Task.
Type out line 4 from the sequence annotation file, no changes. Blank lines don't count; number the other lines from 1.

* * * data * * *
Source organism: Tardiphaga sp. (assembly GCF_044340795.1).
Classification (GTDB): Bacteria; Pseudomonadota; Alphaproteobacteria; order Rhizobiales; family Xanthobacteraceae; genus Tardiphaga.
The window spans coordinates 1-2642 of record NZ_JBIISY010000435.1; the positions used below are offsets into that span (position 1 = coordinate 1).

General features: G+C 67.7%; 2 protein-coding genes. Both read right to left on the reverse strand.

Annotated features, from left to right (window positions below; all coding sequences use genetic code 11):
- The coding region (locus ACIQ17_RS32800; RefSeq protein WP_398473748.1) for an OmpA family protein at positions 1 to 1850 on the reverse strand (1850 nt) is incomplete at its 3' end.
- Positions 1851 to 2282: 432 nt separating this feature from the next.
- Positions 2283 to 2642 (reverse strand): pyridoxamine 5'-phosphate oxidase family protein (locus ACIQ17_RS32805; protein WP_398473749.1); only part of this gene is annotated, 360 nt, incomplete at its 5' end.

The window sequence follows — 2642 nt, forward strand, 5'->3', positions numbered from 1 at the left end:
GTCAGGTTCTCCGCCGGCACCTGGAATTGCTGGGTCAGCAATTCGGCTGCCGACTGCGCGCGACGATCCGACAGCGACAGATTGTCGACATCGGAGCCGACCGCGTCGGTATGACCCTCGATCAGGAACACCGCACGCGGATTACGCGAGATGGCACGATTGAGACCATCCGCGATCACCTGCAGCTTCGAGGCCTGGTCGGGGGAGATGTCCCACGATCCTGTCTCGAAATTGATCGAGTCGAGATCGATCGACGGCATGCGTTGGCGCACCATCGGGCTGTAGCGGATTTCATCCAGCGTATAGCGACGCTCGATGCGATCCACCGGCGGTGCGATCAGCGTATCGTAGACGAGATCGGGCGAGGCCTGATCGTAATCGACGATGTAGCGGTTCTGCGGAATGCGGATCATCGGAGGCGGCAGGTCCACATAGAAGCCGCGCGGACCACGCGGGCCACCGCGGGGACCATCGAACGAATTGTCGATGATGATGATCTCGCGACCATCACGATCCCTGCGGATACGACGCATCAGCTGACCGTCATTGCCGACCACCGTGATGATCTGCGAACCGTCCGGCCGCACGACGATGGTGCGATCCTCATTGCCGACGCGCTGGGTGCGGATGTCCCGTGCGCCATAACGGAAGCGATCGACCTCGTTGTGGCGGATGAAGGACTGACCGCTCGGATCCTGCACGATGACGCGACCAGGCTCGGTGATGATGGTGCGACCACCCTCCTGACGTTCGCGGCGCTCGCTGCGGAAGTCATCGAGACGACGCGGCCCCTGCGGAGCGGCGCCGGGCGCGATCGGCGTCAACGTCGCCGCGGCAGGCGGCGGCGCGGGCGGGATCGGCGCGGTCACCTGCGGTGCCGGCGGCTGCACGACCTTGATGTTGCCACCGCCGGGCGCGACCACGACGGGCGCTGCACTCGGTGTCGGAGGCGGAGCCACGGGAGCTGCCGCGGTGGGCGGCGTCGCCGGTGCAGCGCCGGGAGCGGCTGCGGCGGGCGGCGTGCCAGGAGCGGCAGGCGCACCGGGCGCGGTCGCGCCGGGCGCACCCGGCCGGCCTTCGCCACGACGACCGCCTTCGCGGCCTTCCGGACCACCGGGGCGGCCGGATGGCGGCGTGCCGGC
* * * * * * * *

General features: G+C 67.7%; 2 protein-coding genes. Both read right to left on the reverse strand.